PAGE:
The state department of education, which says it has already paid close to $31 million above what the district would normally get, says that Chester Upland officials have badly mismanaged the district’s money. Chester Upland officials came to the state last spring asking for an advance in state funding because they said they could not make payroll and meet the district’s debt obligations. District officials were told at that time “this is a one-time situation. This can’t happen again,” said state Education Secretary Ronald J. Tomalis in anwith the Pennsylvania Independent website, which reports on state politics.
Teachers Stay On
On Jan. 12, struggling again to pay its bills, the district filed a federal lawsuit against the Pennsylvania education department seeking funding to remain open. The judge ordered the state to advance the district another $3.2 million in state aid, which allowed Chester Upland to pay salaries through early February.
In the midst of that legal action, the district’s teachers and support staff passed a resolution saying they would continue working as long as they could without pay. For taking that stand, Sara C. Ferguson, a math and literacy teacher who has taught in the district for 21 years, was invited to attend President Obama’s State of the Union Address last month.
Thomas E. Persing, a former superintendent who has been running the Chester Upland district for $800 a day since its top administrators were laid off, says that state managers should shoulder the blame for the district’s financial mess because the state was in charge from 1994 until 2010. “It would seem to me that if a state is in control of a budget, that they have the responsibility to produce a balanced budget year after year,” Mr. Persing said. Instead, the local school board inherited unpaid expenses when it took over.
“The contention is, ‘We’ve given you plenty of money, and you’ve mismanaged it,’ ” Mr. Persing said, describing the state’s position. But the district has had to make draconian cuts, he said. “If anything, we’ve cut the education that these kids deserve.”
In contrast, the charter school has remained relatively financially stable, with smaller class sizes and better technology than the district currently has. But if it does not receive its pass-through funds, “I can’t say to you that I’m certain we can remain open,” said Mr. Clark, the charter school’s CEO. “We may have to close.”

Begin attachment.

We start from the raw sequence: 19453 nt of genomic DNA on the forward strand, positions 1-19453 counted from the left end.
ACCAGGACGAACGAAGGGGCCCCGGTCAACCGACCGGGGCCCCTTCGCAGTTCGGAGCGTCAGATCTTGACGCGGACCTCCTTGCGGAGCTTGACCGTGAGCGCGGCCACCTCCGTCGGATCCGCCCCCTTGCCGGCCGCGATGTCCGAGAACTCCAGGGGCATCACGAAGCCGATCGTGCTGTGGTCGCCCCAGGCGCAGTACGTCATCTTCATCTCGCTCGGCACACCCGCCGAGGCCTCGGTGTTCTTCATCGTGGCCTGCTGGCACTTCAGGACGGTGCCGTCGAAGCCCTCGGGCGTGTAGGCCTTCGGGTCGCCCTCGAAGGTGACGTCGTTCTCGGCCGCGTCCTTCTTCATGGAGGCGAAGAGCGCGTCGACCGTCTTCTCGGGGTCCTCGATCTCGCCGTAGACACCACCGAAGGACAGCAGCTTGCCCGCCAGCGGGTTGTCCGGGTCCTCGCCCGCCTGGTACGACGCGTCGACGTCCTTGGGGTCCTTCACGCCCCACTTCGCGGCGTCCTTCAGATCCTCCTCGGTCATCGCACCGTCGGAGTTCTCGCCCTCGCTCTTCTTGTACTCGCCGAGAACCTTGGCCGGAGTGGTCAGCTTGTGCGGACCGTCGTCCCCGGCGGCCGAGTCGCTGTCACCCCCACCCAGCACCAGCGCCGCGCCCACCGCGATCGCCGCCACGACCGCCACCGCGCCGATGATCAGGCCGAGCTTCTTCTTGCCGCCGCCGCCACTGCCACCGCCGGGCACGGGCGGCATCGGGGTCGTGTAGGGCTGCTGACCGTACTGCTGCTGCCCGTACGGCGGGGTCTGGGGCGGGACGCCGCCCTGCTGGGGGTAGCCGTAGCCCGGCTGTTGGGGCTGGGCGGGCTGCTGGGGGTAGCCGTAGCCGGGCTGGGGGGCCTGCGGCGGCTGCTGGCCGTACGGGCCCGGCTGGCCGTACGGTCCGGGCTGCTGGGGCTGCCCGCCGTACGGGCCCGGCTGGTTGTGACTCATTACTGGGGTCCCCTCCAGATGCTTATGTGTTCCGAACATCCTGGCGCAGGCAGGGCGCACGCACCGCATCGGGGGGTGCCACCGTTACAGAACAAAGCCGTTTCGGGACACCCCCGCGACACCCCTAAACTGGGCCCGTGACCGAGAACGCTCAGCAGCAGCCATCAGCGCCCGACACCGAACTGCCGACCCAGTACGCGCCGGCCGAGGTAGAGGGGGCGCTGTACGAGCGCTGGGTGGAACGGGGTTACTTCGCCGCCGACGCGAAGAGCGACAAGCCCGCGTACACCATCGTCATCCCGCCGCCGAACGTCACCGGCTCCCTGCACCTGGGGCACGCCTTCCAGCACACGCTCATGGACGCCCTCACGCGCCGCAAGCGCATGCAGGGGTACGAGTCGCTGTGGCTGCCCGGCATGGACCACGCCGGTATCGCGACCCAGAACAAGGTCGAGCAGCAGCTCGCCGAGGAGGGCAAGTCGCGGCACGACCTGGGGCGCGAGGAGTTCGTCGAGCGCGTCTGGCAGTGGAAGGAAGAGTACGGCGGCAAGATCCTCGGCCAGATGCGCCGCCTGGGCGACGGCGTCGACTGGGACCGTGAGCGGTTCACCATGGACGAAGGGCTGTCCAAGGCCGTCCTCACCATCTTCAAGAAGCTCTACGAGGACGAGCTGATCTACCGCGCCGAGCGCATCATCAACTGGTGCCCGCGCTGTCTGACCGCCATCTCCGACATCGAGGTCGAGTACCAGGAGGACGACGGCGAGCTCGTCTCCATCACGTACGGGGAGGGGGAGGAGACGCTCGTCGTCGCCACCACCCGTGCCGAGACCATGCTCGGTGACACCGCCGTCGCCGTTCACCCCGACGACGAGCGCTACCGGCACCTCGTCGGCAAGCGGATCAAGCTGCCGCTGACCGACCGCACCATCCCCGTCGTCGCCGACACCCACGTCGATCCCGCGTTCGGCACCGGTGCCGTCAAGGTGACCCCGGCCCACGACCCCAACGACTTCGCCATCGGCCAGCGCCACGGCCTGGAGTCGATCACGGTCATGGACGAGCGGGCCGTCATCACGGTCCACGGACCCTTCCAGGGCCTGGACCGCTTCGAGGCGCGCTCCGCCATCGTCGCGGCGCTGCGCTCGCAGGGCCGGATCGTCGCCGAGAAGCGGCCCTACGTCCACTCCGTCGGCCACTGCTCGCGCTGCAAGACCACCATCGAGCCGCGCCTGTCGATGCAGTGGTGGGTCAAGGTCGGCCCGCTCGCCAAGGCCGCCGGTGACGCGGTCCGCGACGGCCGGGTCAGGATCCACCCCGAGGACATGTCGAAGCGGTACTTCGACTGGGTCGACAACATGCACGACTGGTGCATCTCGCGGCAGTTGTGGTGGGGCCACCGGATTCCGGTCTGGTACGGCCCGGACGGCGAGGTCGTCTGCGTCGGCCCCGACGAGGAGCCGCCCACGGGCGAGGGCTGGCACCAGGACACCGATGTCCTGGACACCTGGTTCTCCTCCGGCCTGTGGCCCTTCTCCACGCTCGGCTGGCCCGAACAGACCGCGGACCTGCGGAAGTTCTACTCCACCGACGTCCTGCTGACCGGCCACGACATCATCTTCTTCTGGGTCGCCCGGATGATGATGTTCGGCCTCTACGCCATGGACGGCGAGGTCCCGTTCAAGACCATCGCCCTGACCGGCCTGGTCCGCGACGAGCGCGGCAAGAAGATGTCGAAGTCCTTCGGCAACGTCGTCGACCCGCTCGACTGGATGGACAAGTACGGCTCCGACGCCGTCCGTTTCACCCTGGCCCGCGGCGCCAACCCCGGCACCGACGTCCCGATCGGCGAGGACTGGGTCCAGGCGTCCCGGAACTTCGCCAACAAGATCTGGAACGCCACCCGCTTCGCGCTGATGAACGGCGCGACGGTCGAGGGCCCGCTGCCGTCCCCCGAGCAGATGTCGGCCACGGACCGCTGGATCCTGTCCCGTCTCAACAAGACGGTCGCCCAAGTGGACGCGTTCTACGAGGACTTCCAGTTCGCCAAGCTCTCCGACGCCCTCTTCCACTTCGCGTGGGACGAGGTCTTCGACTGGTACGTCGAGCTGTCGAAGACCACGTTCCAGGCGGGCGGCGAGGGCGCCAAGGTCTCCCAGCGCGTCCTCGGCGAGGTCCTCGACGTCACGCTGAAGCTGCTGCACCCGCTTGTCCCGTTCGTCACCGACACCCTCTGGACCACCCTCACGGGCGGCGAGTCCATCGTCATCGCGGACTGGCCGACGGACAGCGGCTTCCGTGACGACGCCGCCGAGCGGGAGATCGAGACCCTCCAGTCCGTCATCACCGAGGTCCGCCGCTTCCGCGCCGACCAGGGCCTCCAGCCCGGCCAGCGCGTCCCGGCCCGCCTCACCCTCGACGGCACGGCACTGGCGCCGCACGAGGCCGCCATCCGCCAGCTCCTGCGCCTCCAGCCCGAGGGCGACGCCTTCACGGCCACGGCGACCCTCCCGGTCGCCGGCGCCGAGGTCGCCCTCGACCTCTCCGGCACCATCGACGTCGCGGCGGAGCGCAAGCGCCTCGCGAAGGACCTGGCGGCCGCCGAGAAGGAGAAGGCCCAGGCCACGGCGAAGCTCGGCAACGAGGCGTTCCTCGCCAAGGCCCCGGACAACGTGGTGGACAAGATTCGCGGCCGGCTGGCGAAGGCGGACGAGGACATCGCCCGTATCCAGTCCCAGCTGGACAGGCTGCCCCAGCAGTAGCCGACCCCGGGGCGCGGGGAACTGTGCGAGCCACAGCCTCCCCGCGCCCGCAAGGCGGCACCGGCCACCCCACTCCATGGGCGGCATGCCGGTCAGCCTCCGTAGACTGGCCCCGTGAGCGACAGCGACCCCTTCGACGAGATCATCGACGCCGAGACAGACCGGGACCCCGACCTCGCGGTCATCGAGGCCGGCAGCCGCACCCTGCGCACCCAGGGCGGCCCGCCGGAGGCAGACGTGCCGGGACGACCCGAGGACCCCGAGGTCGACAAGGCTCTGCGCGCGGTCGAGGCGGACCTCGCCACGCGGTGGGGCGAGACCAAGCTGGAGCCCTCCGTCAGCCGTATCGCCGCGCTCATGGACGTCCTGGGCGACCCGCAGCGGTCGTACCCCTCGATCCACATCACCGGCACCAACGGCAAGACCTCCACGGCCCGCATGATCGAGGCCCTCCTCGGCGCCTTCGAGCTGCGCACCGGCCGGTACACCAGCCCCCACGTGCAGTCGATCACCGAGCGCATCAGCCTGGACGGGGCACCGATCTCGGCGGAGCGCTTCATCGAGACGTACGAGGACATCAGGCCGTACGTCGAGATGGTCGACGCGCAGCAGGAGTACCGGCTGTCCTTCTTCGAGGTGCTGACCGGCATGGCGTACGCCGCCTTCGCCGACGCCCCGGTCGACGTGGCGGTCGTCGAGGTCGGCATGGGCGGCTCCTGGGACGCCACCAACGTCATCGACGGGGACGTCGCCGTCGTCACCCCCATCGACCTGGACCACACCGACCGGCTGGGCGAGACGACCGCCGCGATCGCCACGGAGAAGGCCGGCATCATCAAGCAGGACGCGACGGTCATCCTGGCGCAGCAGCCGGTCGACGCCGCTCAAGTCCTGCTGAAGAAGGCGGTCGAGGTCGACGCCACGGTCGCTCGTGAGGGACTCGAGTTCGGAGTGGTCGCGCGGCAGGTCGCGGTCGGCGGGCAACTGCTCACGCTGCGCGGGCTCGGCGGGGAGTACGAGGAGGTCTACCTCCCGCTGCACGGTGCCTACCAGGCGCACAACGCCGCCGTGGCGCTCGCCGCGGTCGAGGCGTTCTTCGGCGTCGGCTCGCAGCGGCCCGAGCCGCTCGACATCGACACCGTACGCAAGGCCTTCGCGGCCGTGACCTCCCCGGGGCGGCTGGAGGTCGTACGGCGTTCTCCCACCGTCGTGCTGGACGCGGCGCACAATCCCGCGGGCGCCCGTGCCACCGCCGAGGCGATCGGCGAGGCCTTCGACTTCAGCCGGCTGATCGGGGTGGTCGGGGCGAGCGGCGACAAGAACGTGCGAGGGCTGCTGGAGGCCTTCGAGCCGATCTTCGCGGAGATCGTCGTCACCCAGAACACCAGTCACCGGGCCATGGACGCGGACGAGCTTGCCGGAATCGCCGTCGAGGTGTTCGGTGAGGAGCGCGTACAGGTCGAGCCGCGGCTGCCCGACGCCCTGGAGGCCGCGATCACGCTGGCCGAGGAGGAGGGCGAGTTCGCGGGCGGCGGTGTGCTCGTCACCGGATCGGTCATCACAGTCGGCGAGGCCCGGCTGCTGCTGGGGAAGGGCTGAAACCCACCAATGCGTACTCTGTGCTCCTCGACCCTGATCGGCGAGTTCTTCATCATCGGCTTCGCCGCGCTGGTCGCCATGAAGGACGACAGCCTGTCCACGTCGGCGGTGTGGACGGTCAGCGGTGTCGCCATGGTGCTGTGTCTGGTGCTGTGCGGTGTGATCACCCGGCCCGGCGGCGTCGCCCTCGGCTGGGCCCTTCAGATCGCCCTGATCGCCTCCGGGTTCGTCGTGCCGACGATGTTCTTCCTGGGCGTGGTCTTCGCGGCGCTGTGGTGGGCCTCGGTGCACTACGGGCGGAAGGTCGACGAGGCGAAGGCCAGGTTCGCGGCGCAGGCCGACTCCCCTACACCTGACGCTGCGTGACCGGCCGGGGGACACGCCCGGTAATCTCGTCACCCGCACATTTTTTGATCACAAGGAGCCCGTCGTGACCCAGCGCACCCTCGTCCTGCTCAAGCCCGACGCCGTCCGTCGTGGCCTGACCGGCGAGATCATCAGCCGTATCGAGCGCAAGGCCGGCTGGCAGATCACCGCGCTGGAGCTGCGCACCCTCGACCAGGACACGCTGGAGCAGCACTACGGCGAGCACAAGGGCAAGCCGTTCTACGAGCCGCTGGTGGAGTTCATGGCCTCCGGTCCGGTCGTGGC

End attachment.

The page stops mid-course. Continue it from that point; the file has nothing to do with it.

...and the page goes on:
More to Come?
William T. Hartman, a professor of education at Pennsylvania State University in State College and an expert in school finance, says that the specifics of Chester Upland’s struggles are unique. “Over the years, Chester Upland has been known to have fiscal and academic problems. They’ve appointed special masters, brought in consultants; nothing seems to have worked,” Mr. Hartman said.
However, the issues facing Chester Upland are taking place as every district in the state is dealing with budget cuts, he said. Pennsylvania reduced the amount of state aid it provided districts in the two years that the federal government was providing stimulus funding but didn’t restore funds to pre-stimulus levels after the federal stimulus dollars dried up, Mr. Hartman said.
For the fiscal 2012 budget year, school districts in the state received about $900 million less than they had the year before, Mr. Hartman said. “It was a substantial, very profound shock.”
Those decreases were disproportionately borne by less-affluent school districts like Chester Upland that don’t have a strong property-tax base, contends Joseph F. Markosek, the Democratic chairman of the Appropriations Committee in the Pennsylvania House of Representatives. Mr. Markosek has compiled aon Chester Upland’s money woes, which says the state cuts led to a loss of about $1,144 per student in that district, compared with statewide average cut of $441 per student. He contends that six other school districts in the state are close to insolvency. Chester Upland’s problems are the “tip of the iceberg,” his fact sheet says.
A version of this article appeared in the February 22, 2012 edition of Education Week as Shutdown Threatens Long-Troubled District In Pennsylvania